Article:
This collection of essays from a distinguished group of Israeli public lawyers examines the remarkable efforts of the Supreme Court of Israel to intervene in all kinds of government actions on behalf of basic civil rights and the preservation of the rule of law. Working essentially with the basic English common law tools of constitutional and administrative law, and without the aid of a written Bill of Rights, the Supreme Court recognized that Israel's special political and social realities warranted an extraordinary judicial vigilance. The essays offer insight into a judiciary prepared to deviate from the established common law rules concerning judicial restraint, whenever faced with the denial of justice or of deprivation of basic civil rights.
Bibliography, etc. Note
Includes bibliographical references and index.
Formatted Contents Note
1. The System of Government / Allen Zysblat 2. Administrative Law / Itzhak Zamir 3. Protecting Fundamental Rights without a Written Constitution / Allen Zysblat 4. Kol Ha'am Co. Ltd v. Minister of Interior (freedom of the press) 5. Kahane v. Broadcasting Authority (media coverage of deviant speech) 6. Schnitzer v. Chief Military Censor (military censorship) 7. Miterani v. Minister of Transport (freedom of occupation) 8. The New Basic Laws on Human Rights / David Kretzmer 9. Basic Law: Human Dignity and Liberty (1992-4) 10. Basic Law: Freedom of Occupation (1994) 11. Conflict of Interests in the Public Service / Tana Spanic 12. Likud Faction v. Municipality of Petach-Tikva (expansion of rule against bias) 13. The Administrative Tribunals Law: An Introductory Note / Moshe Landau 14. Administrative Tribunals Law, 1992 15. The Decisions and Reasons Law: An Introductory Note / Judith Karp.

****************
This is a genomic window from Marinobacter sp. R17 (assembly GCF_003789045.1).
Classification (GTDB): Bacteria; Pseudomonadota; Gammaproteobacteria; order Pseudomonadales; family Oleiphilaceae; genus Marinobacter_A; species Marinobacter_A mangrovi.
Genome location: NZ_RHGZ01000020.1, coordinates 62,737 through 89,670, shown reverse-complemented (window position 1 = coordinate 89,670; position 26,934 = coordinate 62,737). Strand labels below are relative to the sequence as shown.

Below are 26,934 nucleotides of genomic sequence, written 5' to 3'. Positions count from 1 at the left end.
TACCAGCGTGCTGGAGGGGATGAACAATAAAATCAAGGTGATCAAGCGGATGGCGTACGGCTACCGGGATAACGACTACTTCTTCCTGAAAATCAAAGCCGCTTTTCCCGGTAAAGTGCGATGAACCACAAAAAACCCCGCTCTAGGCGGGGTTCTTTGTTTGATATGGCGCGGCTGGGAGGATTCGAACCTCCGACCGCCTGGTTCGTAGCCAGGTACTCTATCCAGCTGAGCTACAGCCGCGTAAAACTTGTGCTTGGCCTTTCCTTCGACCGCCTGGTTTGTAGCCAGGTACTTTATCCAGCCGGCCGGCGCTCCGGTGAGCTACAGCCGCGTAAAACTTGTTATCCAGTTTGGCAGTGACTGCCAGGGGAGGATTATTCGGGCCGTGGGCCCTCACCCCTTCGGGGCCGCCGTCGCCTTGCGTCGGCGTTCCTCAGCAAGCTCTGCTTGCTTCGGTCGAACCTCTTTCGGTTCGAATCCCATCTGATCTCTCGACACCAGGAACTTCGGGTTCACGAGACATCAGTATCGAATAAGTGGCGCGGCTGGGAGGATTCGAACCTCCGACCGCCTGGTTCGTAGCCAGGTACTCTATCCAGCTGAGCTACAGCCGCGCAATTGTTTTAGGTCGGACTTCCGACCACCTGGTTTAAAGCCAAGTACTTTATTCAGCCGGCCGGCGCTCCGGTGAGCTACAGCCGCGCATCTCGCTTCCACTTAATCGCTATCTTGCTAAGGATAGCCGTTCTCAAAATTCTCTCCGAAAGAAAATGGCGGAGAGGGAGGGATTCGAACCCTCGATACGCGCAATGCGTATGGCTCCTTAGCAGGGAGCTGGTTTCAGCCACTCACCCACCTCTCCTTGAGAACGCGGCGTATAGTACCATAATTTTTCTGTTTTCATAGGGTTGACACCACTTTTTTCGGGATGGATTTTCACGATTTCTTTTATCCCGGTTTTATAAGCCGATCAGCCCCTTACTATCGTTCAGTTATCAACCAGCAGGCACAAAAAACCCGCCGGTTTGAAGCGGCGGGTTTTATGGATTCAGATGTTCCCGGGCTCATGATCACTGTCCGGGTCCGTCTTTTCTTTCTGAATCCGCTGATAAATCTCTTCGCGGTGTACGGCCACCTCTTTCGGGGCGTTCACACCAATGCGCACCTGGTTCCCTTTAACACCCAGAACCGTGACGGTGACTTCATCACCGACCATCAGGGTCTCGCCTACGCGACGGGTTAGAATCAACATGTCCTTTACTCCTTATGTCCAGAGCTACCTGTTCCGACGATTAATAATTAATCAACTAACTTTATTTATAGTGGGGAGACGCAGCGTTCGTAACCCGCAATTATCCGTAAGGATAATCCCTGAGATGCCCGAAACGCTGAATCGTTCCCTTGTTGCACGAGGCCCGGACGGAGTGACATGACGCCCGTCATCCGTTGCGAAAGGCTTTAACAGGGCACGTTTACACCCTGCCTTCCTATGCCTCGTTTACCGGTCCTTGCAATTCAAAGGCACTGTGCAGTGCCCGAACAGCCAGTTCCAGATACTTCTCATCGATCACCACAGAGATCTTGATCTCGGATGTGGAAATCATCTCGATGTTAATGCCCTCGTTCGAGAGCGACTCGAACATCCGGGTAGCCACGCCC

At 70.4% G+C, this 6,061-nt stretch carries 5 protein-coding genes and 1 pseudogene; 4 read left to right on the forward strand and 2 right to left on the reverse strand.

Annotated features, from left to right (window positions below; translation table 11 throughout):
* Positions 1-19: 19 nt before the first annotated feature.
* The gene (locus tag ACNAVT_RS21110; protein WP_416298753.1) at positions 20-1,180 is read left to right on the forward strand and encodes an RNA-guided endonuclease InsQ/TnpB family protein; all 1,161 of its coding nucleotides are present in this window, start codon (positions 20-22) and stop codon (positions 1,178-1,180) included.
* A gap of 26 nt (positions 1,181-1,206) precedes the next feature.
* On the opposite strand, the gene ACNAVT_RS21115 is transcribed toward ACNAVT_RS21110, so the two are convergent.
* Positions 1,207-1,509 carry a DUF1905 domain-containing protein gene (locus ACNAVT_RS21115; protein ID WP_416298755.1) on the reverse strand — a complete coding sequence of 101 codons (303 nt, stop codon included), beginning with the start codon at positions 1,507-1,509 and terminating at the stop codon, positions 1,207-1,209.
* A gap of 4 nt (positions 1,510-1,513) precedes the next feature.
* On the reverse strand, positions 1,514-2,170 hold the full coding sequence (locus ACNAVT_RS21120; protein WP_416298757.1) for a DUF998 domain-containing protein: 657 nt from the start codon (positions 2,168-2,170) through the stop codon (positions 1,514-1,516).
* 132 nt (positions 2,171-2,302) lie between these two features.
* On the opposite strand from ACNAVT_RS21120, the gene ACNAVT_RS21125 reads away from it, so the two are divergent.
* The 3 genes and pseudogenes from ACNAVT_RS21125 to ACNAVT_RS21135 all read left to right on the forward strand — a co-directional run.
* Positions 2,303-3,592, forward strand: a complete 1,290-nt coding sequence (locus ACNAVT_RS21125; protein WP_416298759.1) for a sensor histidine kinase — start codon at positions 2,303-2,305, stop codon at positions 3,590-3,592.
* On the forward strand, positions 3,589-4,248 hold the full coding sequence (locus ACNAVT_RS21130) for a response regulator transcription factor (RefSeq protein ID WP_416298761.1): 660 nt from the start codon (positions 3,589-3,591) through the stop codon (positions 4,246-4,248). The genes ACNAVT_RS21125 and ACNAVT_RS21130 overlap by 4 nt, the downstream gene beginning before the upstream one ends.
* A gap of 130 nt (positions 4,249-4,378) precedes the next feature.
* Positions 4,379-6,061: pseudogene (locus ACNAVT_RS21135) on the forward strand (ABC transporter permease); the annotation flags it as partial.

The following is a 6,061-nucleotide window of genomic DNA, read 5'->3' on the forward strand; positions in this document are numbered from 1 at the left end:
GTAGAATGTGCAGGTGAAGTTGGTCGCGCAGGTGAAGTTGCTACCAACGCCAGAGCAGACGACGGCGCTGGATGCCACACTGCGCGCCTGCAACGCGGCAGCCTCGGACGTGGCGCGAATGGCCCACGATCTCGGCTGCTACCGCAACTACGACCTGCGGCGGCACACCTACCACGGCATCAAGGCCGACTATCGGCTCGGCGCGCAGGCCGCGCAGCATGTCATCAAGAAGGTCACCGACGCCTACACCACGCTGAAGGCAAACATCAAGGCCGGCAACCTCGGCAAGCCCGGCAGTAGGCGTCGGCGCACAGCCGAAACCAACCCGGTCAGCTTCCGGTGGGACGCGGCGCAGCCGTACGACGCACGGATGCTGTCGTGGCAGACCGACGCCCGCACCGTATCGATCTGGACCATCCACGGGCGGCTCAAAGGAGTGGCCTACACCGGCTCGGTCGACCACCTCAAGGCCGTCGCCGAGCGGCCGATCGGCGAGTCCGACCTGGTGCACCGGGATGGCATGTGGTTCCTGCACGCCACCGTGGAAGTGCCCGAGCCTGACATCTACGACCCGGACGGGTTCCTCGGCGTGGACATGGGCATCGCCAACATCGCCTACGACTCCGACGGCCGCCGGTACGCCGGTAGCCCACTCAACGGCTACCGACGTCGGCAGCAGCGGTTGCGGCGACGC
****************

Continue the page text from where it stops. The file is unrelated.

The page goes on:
KMK2461 .Z35 1996
Oxford : Clarendon Press ; New York : Oxford University Press, 1996.